Tuesday, September 28, 2010
Neat! Art of my very own! I sketched this creature based on a mask and description from a book of mine of a Delaware Indian god/spirit/figure called Misinghalikun, or Living Solid Face. I don't know where that book is, but here's some description from a quick Googling:
"The Living Solid Face is what it says it is—a mask, a living mask. When the Indians first saw Misinghalikun riding a buck, and herding the deer, it was simply a fur-clad figure with a wooden face, the right half red, the left black."
Here's a picture:
I love it when inanimate objects are alive, and I love masks, so I REALLY love masks that are alive! I'll be doing more research on this guy in the future.
Whenever I base a creature or character off mythology, I like to shift or reinterpret things until it's a more original creation. My Misinghalikunish creature is still a baby in terms of development. As of now, he's a spirit in the form of a mask that has created a body from the hide and claws of a monster, deer antlers, and a bunch of rattles. This means he's hollow and makes a lot of plinky noises when he moves, two characteristics I love in spirits. I can imagine him standing on the back of a big ol' buck, hanging onto one of its antlers, leading a massive herd. Badass.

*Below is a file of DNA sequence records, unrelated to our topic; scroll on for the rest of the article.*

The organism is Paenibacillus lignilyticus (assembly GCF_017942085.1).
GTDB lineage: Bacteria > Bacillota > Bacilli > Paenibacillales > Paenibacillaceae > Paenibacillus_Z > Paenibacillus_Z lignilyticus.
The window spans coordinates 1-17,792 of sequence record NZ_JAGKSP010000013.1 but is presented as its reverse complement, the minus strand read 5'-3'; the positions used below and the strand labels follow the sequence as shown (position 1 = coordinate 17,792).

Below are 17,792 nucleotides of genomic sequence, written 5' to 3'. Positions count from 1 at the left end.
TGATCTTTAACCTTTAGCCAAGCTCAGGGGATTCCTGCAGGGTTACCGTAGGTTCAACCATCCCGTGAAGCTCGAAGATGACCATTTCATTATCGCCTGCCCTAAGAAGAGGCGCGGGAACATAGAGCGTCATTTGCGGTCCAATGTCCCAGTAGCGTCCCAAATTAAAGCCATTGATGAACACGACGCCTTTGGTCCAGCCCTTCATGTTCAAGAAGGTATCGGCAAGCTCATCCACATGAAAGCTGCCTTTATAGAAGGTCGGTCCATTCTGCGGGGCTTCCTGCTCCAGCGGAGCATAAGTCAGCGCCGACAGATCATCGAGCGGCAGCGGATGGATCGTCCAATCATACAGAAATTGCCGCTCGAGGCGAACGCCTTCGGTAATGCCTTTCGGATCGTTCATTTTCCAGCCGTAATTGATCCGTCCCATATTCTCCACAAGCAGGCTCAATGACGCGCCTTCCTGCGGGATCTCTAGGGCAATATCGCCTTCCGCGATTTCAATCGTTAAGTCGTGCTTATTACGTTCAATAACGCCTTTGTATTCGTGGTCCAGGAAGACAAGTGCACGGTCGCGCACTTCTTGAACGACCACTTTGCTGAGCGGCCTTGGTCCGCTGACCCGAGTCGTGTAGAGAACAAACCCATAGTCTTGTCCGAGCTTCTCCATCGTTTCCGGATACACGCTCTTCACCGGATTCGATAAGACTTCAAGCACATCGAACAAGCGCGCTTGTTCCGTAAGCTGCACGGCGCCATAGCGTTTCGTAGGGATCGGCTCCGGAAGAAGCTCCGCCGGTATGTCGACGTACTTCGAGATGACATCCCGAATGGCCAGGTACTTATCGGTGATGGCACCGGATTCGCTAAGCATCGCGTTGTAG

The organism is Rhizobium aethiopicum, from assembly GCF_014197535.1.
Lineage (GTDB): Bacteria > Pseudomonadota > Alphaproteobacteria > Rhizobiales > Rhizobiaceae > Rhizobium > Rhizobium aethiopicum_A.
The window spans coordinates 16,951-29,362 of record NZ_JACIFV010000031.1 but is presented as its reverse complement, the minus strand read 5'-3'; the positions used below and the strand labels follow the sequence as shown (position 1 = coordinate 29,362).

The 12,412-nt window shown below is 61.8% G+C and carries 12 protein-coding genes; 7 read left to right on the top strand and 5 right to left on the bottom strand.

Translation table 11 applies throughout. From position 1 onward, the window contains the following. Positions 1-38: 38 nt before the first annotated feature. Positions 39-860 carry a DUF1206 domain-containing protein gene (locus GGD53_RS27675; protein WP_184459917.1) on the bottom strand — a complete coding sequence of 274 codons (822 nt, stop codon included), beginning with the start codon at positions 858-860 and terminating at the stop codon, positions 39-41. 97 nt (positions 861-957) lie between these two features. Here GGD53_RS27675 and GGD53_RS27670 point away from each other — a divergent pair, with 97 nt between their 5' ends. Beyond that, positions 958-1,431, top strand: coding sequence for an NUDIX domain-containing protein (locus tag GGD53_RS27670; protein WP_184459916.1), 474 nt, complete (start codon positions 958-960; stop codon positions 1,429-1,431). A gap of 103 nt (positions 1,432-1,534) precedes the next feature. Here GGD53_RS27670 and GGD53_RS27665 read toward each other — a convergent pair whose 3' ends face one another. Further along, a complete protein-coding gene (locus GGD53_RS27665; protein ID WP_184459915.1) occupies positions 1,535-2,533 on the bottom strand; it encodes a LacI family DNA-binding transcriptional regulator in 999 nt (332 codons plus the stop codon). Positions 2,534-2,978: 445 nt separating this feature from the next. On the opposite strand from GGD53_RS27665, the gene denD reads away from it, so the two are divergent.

To avoid making him so similar to Misinghalikun, I may combine him with traits of another folklore figure named Eshu, the connection being a story about Eshu in which he walked down the middle of a street wearing a hat that was black on one side, red on the other. After he passed, the people on either side of the street came together to discuss the stranger and ended up arguing over the color of his hat. In some versions, Eshu comes back and teaches them a lesson on perception, but in others, the people end up killing each other and Eshu laughs. Ahh, the contradictory personalities of a trickster.
I've got some pencil sketches of this guy I may scan someday later maybe.